'Carnavas' garnering some solid critical support and affording them the not entirely selective 'one to watch' tag. An album with some standout tracks - none more so than sprawling live favourite Lazy Eye - there was still something incomplete.....it wasn't an album that one would necessarily need to listen through end-to-end in order to gain the maximum enjoyment. This is what playlists made acceptable, right?

Wrong. A coherent full album that realises the potential of a band and showcases its varied qualities remains one of the most laudible achievements in music creation. Despite the ever-shifting sands of the music industry and a tendency towards track-driven sales and listening, quality albums are still of great importance, at least for the forseeable future as those generations nurtured on the format are still listening and, more importantly, buying.

Which all relates back to SSPU because with sophomore effort 'Swoon' the band has returned with the rounded out, well-balanced album at which they had only previously hinted.

It holds onto the fuzzed out,
Smashing Pumpkins-heavy 90's influence - something which seems to have become an unfortunate millstone around the neck of the band in certain critical corners - but pushes further on, lending a sweeping majesty to the album. This confident dynamism offers a greater depth to the band's sound, which broods in places, only to shake itself from the temporary funk and come back brighter with a joyous attack of guitars and unrestrained drums. Nowhere is this better evidenced than on the magnificent Growing Old is Getting Old, which arrives inconspicuously but surfs out on a powerful wave of guitar noise.


In seeking a criticism of 'Swoon', the most obvious comes in the lack of individually accessible, immediate songs. Panic Switch is the lead off song being used for promo/video purposes, yet in a blow-for-blow match up with an established hero like the Well Thought Out Twinkles, it would come out with a bloodied nose and a confused expression. Ganged up with the rest of its mates from Swoon - including the emotive Sort Of and expansive, grammatically troubling opener There's No Secrets This Year, however, it is more than capable of delivering a knockout revenge attack on those from Carnavas.

With all this said, what the new album offers is a neat counterpoint to the highs and lows of their debut. Both will certainly mesh together to form a solid live set. But in coming back to a personal listening experience, when the time permits to take in a full length, it's undoubtedly Swoon to which I'll be returning.

MP3: Silversun Pickups - Growing Old is Getting Old
Taken from 'Swoon', out now

Buy it at Insound!

"maybe we're sealed in silence

maybe we feel a guidance
maybe your own devices
will keep you afraid and cold"

Now playing: Jarvis Cocker - Disney Time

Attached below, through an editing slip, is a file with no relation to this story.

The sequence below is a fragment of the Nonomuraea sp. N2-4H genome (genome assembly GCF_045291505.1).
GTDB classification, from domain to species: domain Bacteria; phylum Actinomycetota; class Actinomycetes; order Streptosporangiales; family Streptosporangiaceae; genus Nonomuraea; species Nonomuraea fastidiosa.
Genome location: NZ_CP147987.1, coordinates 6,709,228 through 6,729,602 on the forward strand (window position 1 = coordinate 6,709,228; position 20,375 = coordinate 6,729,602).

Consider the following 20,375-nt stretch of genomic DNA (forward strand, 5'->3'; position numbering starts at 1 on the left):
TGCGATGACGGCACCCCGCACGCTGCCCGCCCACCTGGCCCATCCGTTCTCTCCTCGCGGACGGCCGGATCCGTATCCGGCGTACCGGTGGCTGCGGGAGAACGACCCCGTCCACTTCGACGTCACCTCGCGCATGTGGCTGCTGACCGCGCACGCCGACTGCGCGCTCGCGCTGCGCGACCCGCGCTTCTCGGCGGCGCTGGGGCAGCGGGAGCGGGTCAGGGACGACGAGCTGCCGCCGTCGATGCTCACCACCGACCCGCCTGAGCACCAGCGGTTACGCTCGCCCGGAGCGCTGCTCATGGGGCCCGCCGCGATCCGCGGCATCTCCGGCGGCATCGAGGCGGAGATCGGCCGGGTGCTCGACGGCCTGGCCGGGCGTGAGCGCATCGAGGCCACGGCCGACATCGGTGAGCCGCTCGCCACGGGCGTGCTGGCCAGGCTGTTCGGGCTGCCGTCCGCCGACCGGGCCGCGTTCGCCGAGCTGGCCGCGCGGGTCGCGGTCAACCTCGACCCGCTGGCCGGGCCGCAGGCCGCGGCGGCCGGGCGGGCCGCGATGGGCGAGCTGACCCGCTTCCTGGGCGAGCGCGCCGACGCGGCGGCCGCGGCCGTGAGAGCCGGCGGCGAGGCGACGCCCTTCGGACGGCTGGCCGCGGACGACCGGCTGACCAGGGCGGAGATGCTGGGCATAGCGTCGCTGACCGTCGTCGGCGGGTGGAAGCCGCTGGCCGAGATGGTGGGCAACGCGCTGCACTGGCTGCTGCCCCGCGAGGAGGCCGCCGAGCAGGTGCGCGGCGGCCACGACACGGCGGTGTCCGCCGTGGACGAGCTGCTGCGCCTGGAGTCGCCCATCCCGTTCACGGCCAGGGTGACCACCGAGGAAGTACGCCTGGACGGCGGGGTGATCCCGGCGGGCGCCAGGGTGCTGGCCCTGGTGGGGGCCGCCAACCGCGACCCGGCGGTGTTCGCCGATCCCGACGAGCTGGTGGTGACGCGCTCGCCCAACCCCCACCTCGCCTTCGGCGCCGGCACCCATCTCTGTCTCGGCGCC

via FoxyTunes

Wednesday, 15 July 2009

Worlds Collide

Aside from being an obscure nu-metal tune from the late 90's and a classic Seinfeld sketch, the subject at hand befits the setting for William Elliot Whitmore's free set at the plush-looking City Winery in lower Manhattan yesterday. Far from being awkward, however, Mr Whitmore (William? Billy??) made everyone from the hipsters to those in the Trump Soho space feel at home, by lightly poking fun at the situation ("I'd usually be thrown out of places like this...but I feel at home on the loading dock") and playing the role of wine connoisseur ("Smells good....tastes good").

I've hinted at how good I expected the man's latest, "Animals In The Dark", to be earlier this year, but have been remiss in not picking it up to date. I've heard plenty of it, nonetheless, with many of these favourites present in Whitmore's post-work set here as part of the Hudson Square free series. Switching between standard acoustic geetar and a slightly detuned but satisfyingly twang-heavy banjo, Whitmore provided a soulful set, heavy on the blues yet light-hearted in the contented summer delivery.

William Elliott Whitmore - From the Cell Door to the Gallows
Taken from 2005's "Hymns For The Hopeless"

Buy it at Insound!

With a deep, gravelly country drawl, Whitmore is every inch the farm boy in the big city. His amiable and effusive between song banter - not to mention hand-shaking with the entire front row - marks him out as a fella who genuinely loves playing music in any setting, the kind of entertainer we all enjoy watching.

Offset against the rush hour in NYC and the heavier subject matter of set highlights like Old Devils and Hell or High Water, his infectious enthusiasm transports us temporarily to another place in the way all good live music should. If all the remaining artists are able to provide such an experience, I can certainly see myself back at this swanky loading dock for future performances.

Now playing: Mississippi Fred McDowell - Done Left Here
via FoxyTunes

Monday, 13 July 2009

United Kongdom

Flitting back and forth between UK and US acts (with the odd stop further afield, for the sake of culturing oneself) has always been a given for Heavier-Than-Air. Being based in a hotbed of US musical activity now, however, it affords an extra bonus in keeping these ears actively trained over to old Blighty, now that they're not exposed to homegrown talent on a daily basis.

Aside from providing more interesting sounds to write about in this here space, it also largely prevents me missing exciting releases from my own back yard. It helps me avoid missing excellent releases from bands like Kong.

Featuring members of Manchester's Oceansize, the only element significantly retained from that band's wonderfully sprawling audioscapes is the ambitious scope of the songs. Where Oceansize is the respectable, talented kid done good, though, Kong is the mutant offspring locked in the attic, being fed fish heads.